Wait, what?

That’s right, lost scores. I entered scores for quizzes one day, came back the next day to score some writing submissions, and the quiz scores were missing for all but 3 students. Obviously this is a whole different category of bad. I would’ve thought that some software engineer somewhere had the job of ensuring that, even if everything else fails, save the gradebook data. Guess not. So it was at this point that I jumped ship and moved everything into Blackboard for the rest of the term. And sheepishly requested that my students return their most recent quiz to me for grade re-entry.

Final thoughts

OpenClass is certainly garnering lots of attention in ed tech circles (it says ‘open’ right in the name, so it must be good, right?), so I was excited to try it. For obvious reasons, I found it less than acceptable. Even without the loss of data though, I wasn’t all that impressed and probably wouldn’t recommend it to a colleague unless they already made heavy use of Google Docs, with which it stands out. I’m still optimistic about progress in LMS development thanks to the growing competition, and that’s a great thing for everyone.

Canvas is a Delightful Departure

As I’ve shared previously, I’m restless with the technology I use for teaching, especially the LMS. Rather than only complain about it, I choose to experiment with other tools in the hope that I’ll find a better fit for my style. This term I’m experimenting with Canvas, the latest darling of the educational tech scene, and I’ve found its excellent reputation to be mostly well-deserved.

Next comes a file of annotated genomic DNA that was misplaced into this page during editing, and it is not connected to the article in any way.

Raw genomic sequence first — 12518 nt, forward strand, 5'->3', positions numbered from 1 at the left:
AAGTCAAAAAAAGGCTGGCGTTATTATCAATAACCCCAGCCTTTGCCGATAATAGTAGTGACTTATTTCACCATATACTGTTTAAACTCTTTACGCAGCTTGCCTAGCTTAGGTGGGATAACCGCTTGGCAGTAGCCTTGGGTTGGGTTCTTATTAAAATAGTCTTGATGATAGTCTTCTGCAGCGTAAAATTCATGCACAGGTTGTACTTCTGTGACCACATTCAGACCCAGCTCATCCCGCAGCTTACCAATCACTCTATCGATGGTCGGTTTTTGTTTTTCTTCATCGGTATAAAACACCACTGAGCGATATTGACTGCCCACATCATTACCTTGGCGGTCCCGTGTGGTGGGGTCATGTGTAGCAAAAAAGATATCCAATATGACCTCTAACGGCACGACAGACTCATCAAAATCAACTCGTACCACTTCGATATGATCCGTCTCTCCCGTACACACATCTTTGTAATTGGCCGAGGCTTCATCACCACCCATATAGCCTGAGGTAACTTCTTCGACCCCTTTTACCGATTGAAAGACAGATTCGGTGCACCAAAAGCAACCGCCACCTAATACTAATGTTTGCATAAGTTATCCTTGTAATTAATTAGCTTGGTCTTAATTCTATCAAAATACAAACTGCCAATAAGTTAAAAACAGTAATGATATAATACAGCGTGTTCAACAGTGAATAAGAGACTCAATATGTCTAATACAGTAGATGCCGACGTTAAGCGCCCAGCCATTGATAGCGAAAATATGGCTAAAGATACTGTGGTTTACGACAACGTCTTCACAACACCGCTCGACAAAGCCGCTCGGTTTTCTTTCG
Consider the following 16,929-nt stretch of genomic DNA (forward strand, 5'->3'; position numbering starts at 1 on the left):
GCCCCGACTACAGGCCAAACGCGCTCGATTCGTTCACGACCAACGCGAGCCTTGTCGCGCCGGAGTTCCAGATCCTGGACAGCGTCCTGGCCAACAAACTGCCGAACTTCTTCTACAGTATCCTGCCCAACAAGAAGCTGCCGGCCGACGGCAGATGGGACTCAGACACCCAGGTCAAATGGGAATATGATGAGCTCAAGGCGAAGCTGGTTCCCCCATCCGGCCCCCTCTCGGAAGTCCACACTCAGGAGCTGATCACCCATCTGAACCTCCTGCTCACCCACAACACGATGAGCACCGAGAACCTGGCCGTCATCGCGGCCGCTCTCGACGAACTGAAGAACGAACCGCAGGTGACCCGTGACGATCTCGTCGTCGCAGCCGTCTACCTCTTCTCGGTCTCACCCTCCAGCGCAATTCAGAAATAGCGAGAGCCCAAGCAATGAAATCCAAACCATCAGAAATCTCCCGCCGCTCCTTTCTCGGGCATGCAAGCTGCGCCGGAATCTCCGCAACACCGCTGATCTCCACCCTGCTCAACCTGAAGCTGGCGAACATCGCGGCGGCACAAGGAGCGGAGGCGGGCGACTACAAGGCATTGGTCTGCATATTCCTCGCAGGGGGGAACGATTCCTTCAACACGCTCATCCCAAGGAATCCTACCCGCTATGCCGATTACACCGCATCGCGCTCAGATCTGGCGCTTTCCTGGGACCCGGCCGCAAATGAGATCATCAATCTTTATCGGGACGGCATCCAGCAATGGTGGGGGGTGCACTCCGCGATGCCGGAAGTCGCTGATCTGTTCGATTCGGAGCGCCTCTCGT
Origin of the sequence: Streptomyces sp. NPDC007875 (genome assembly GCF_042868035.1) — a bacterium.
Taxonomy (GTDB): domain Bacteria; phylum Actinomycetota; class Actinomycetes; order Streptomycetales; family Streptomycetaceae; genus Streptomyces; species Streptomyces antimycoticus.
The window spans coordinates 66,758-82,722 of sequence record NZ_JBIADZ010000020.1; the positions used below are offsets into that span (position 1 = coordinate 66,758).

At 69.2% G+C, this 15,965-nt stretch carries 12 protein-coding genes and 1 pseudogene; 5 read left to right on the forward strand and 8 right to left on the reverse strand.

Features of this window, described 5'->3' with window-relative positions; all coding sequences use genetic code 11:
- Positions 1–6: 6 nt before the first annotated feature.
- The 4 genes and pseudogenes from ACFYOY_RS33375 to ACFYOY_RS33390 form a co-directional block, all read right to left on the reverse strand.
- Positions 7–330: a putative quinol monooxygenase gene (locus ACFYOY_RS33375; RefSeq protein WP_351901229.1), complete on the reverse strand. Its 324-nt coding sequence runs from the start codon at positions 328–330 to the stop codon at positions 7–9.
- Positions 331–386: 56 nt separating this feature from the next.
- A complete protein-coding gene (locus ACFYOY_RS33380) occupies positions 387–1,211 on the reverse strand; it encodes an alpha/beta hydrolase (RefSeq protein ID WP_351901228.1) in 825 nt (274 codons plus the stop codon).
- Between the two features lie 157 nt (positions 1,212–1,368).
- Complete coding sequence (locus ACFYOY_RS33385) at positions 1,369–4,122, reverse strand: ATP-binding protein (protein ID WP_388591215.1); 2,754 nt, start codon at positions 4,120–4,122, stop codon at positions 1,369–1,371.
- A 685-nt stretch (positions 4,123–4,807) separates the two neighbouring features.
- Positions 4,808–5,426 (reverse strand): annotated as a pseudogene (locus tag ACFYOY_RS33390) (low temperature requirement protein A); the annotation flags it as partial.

For starters, the fact that I can use it to host an actual class is the result of the fact that Canvas is a cloud-based LMS that is free for individual faculty members. The only practical limitations that I’ve found include a cap on the storage space per class and the need to upload my own roster and ask students to create accounts. Neither of these have been big points of pain for me, but if you need to host many large presentation files you may run out of storage space or have to rotate files off throughout the semester.

In the big picture, these are low costs to pay for the chance to use an LMS with an elegant user interface and straightforward usability features. If you are of the opinion that “design” is just how something looks, I challenge you to compare Canvas to the other big LMS out there. You will conclude that design is how something works, it’s made that well.

That said, there are still unintuitive aspects to its design. For example, my class just completed peer reviews of a writing assignment. These reviews were a cinch to assign, and I assumed the students would see their assignment in their ‘Recent Activity’ stream. But to get their assignment, they had to go to the assignment page and look for it, something that never occurred to any of them. Thirteen email replies later and lots of links to the help section, the problem was solved, but still, it might be nice if they could add this to the activity stream.

I still don’t want to rely on an LMS completely, at least in part for philosophical reasons, I’ll admit. But Canvas has been great for what I’ve used it to do, and it’s made it dead simple to do paperless grading (their Speedgrader iPad app is excellent). I don’t feel like I have to feed it my whole course, to fill in all the spaces with content. It works for what I want it to do, and stays out of my face for the rest. That’s pretty good, I’d say.